Monotherapy with daratumumab demonstrated promising overall survival and objective response rates in patients with double-refractory multiple myeloma.
Saad Zafar Usmani, MD
Monotherapy with daratumumab, an anti-CD38 monoclonal antibody, demonstrated promising overall survival (OS) and objective response rates (ORR) in patients with double-refractory multiple myeloma, according to a single-arm phase II study presented at the 2015 ASCO Annual Meeting.
In the study, the 1-year OS rate was 65% and the ORR was 29.2% with daratumumab. In 2013, daratumumab received a breakthrough therapy designation as a treatment for patients with multiple myeloma. Under this program, Janssen, the company developing the drug, plans to submit data from the study to the FDA for potential approval.
“The efficacy we’re seeing is quite impressive for a clinical trial of refractory multiple myeloma, given that many patients had already undergone five or more types of treatment,” lead study author Saad Zafar Usmani, MD, a hematologist at Levine Cancer Institute/Carolinas Healthcare System, said in a statement. “Our hope is that daratumumab will help fill the unmet clinical need of patients who have exhausted available treatment approaches.”
In the pivotal phase II study, the first 34 patients enrolled received daratumumab at 16 mg/kg (n = 16) or 8 mg/kg (n = 18). After a response evaluation, the 16 mg/kg dose was selected for future study, with an additional 90 patients enrolled at this dose (N = 106).
Patients in the trial had received a median of five prior therapies over a median of 4.8 years following diagnosis. Ninety-six percent of patients were refractory to their last treatment, including proteasome inhibitors and immunomodulatory agents (95%).
Responses to daratumumab consisted of stringent complete responses (n = 3; 2.8%), very good partial responses (n = 10; 9.4%), and partial responses (n = 18; 17%). The median duration of response was 7.4 months, with a median time to progression of 3.7 months.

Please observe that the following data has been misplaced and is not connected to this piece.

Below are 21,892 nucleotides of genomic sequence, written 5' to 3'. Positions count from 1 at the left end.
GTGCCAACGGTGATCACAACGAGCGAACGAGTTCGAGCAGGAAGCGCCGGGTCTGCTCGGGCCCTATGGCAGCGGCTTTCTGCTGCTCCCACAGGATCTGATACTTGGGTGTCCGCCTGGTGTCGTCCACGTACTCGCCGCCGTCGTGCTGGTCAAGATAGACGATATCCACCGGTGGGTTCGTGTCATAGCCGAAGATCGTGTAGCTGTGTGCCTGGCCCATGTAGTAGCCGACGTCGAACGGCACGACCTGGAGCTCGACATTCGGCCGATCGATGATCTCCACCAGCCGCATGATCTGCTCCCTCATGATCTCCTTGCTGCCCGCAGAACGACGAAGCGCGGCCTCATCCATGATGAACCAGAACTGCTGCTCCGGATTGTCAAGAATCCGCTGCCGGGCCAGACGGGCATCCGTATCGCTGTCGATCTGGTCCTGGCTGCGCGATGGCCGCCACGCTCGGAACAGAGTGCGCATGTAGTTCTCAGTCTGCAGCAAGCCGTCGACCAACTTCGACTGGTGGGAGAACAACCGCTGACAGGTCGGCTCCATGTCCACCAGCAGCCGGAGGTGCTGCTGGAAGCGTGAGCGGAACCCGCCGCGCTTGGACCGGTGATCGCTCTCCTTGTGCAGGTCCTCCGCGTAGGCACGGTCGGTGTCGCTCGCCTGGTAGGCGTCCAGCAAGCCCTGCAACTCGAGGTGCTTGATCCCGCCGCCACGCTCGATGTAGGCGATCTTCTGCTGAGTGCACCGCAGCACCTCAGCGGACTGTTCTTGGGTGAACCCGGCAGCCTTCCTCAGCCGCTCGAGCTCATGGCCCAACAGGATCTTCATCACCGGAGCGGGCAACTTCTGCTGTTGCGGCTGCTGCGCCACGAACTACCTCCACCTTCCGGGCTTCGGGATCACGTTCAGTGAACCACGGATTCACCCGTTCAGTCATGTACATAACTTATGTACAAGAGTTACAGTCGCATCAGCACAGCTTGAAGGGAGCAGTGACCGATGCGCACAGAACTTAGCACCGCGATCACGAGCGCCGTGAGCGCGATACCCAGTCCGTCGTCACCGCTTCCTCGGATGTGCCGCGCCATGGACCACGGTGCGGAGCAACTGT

After a median follow-up of 9.4 months, the median OS had not been reached. At this analysis, 45.2% of patients remained on therapy.
Infusion-related reactions (IRR) predominately occurred during the first infusion and were mostly grade 1/2 (all-grade 42.5%). Grade 3 IRRs were seen in 4.7% of patients; however, no grade 4 events were experienced. No patients discontinued daratumumab as a result of an IRR.
The most common all-grade adverse events were fatigue (39.6%), anemia (33%), nausea (29.2%), thrombocytopenia (25.5%), back pain (22.6%), neutropenia (22.6%), and cough (20.8%). Overall, 4.7% of patients discontinued treatment due to adverse events. These side effects were not deemed to be associated with daratumumab.
“This is the first monoclonal antibody in myeloma that has shown single-agent activity. One in three patients in this study benefited from getting the drug, and that truly is unprecedented,” Usmani, said during a press briefing. “These results highlight the potential of daratumumab as a novel, well-tolerated, single-agent therapy in various stages of myeloma treatment.”
Daratumumab is a fully human monoclonal antibody that binds to glycoprotein CD38. Once bound, the antibody interacts with natural killer cells by mimicking the normal interaction between CD38 and CD31.
“CD38 is highly expressed on multiple myeloma cells and is a promising therapeutic target,” Usmani noted.
In addition to single-agent activity, daratumumab is also being explored in a number of combination studies. At this time, several phase III clinical trials are looking at the antibody in various treatment settings.
“Currently there are five big phase III studies that are evaluating daratumumab in combination with existing therapies. Three of the five are in the frontline setting,” explained Usmani.
Lonial S, Weiss BM, Usmani SZ, et al. Phase II study of daratumumab (DARA) monotherapy in patients with ≥ 3 lines of prior therapy or double refractory multiple myeloma (MM): 54767414MMY2002 (Sirius). J Clin Oncol. 2015;33 (suppl; abstr LBA8512).